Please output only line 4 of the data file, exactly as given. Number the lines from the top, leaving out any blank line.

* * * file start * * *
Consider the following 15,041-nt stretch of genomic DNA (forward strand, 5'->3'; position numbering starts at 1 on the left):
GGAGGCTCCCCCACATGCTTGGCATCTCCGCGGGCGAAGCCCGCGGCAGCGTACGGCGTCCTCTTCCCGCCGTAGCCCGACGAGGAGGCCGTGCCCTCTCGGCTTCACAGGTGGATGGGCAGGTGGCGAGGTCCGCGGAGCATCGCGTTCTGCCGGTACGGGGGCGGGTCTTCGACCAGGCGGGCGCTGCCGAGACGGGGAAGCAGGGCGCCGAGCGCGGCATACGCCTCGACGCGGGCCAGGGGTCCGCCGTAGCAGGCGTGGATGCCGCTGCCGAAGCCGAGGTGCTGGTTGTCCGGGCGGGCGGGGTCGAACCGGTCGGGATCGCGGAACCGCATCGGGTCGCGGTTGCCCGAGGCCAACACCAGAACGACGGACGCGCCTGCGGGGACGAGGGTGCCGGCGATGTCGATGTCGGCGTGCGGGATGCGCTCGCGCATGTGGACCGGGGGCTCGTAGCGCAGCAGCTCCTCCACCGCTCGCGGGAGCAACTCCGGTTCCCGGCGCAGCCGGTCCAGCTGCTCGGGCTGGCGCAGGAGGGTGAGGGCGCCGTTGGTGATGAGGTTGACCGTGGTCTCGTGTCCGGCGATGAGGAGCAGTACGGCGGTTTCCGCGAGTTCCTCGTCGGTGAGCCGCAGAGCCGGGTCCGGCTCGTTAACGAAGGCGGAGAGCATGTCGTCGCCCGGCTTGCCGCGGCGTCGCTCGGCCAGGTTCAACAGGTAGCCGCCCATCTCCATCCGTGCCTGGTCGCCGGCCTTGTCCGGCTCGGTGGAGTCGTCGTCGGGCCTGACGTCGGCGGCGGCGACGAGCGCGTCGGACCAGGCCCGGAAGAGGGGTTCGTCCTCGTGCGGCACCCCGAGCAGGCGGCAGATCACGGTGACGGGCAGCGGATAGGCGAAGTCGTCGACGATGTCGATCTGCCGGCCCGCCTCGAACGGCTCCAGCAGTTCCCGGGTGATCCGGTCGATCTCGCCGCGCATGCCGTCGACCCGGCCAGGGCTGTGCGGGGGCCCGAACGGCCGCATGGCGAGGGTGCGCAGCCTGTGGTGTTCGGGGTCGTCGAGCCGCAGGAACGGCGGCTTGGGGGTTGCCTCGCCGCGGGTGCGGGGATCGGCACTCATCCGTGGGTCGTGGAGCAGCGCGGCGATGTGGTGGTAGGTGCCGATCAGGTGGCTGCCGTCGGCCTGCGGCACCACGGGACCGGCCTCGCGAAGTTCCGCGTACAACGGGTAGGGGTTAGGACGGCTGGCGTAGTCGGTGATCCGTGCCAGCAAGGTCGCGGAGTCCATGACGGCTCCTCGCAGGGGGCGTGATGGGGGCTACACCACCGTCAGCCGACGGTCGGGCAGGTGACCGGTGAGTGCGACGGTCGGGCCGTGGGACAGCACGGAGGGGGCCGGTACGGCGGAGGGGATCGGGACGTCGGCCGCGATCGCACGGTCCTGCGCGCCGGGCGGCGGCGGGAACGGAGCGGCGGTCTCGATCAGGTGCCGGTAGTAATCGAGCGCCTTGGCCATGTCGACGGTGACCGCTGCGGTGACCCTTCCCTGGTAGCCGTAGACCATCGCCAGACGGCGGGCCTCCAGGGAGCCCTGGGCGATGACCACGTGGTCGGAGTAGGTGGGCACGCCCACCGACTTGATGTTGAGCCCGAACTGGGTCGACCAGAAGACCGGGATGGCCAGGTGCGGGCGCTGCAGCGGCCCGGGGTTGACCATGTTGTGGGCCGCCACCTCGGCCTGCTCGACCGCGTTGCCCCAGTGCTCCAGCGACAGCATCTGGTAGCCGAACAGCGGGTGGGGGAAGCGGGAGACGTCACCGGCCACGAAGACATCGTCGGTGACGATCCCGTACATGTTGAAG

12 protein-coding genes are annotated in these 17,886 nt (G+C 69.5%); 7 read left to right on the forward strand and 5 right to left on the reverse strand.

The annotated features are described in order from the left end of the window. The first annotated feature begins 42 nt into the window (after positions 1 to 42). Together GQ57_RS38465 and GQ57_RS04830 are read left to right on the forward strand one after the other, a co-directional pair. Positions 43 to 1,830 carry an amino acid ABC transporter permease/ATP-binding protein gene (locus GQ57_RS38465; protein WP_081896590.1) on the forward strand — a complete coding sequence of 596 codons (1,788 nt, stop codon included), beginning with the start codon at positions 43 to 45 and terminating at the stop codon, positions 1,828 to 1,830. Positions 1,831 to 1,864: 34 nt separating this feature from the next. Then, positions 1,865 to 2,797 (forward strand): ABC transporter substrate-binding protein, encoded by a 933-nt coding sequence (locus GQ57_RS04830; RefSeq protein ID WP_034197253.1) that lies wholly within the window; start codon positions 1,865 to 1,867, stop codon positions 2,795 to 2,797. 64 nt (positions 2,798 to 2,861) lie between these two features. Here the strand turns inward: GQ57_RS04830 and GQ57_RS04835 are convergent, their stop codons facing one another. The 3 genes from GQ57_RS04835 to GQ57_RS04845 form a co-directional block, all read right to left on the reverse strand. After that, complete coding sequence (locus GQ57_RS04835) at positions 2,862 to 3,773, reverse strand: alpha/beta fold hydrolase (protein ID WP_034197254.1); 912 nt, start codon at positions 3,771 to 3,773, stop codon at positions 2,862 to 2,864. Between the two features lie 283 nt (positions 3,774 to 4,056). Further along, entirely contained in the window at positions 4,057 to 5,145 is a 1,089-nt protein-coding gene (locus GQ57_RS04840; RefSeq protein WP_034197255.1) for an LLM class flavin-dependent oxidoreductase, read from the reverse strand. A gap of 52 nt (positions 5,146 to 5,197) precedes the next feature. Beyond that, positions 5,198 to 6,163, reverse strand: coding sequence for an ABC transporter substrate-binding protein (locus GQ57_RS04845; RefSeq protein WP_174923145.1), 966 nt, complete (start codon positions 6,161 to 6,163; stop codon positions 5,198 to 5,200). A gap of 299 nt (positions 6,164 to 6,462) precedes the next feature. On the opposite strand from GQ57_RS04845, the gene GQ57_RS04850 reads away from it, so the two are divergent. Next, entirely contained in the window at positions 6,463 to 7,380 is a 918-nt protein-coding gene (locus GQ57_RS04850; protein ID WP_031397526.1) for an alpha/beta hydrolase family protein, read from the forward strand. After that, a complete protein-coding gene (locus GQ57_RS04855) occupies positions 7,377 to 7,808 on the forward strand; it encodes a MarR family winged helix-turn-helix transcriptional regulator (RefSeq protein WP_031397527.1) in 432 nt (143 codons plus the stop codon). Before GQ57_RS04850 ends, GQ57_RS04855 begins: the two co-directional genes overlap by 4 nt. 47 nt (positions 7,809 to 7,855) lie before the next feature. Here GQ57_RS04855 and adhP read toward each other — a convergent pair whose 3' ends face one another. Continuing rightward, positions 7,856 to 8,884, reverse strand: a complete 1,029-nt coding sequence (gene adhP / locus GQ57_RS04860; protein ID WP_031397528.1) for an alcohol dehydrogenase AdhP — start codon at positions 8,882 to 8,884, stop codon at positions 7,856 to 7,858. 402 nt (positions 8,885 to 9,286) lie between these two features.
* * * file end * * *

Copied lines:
The annotated features are described in order from the left end of the window. The first annotated feature begins 42 nt into the window (after positions 1 to 42). Together GQ57_RS38465 and GQ57_RS04830 are read left to right on the forward strand one after the other, a co-directional pair. Positions 43 to 1,830 carry an amino acid ABC transporter permease/ATP-binding protein gene (locus GQ57_RS38465; protein WP_081896590.1) on the forward strand — a complete coding sequence of 596 codons (1,788 nt, stop codon included), beginning with the start codon at positions 43 to 45 and terminating at the stop codon, positions 1,828 to 1,830. Positions 1,831 to 1,864: 34 nt separating this feature from the next. Then, positions 1,865 to 2,797 (forward strand): ABC transporter substrate-binding protein, encoded by a 933-nt coding sequence (locus GQ57_RS04830; RefSeq protein ID WP_034197253.1) that lies wholly within the window; start codon positions 1,865 to 1,867, stop codon positions 2,795 to 2,797. 64 nt (positions 2,798 to 2,861) lie between these two features. Here the strand turns inward: GQ57_RS04830 and GQ57_RS04835 are convergent, their stop codons facing one another. The 3 genes from GQ57_RS04835 to GQ57_RS04845 form a co-directional block, all read right to left on the reverse strand. After that, complete coding sequence (locus GQ57_RS04835) at positions 2,862 to 3,773, reverse strand: alpha/beta fold hydrolase (protein ID WP_034197254.1); 912 nt, start codon at positions 3,771 to 3,773, stop codon at positions 2,862 to 2,864. Between the two features lie 283 nt (positions 3,774 to 4,056). Further along, entirely contained in the window at positions 4,057 to 5,145 is a 1,089-nt protein-coding gene (locus GQ57_RS04840; RefSeq protein WP_034197255.1) for an LLM class flavin-dependent oxidoreductase, read from the reverse strand. A gap of 52 nt (positions 5,146 to 5,197) precedes the next feature. Beyond that, positions 5,198 to 6,163, reverse strand: coding sequence for an ABC transporter substrate-binding protein (locus GQ57_RS04845; RefSeq protein WP_174923145.1), 966 nt, complete (start codon positions 6,161 to 6,163; stop codon positions 5,198 to 5,200). A gap of 299 nt (positions 6,164 to 6,462) precedes the next feature. On the opposite strand from GQ57_RS04845, the gene GQ57_RS04850 reads away from it, so the two are divergent. Next, entirely contained in the window at positions 6,463 to 7,380 is a 918-nt protein-coding gene (locus GQ57_RS04850; protein ID WP_031397526.1) for an alpha/beta hydrolase family protein, read from the forward strand. After that, a complete protein-coding gene (locus GQ57_RS04855) occupies positions 7,377 to 7,808 on the forward strand; it encodes a MarR family winged helix-turn-helix transcriptional regulator (RefSeq protein WP_031397527.1) in 432 nt (143 codons plus the stop codon). Before GQ57_RS04850 ends, GQ57_RS04855 begins: the two co-directional genes overlap by 4 nt. 47 nt (positions 7,809 to 7,855) lie before the next feature. Here GQ57_RS04855 and adhP read toward each other — a convergent pair whose 3' ends face one another. Continuing rightward, positions 7,856 to 8,884, reverse strand: a complete 1,029-nt coding sequence (gene adhP / locus GQ57_RS04860; protein ID WP_031397528.1) for an alcohol dehydrogenase AdhP — start codon at positions 8,882 to 8,884, stop codon at positions 7,856 to 7,858. 402 nt (positions 8,885 to 9,286) lie between these two features.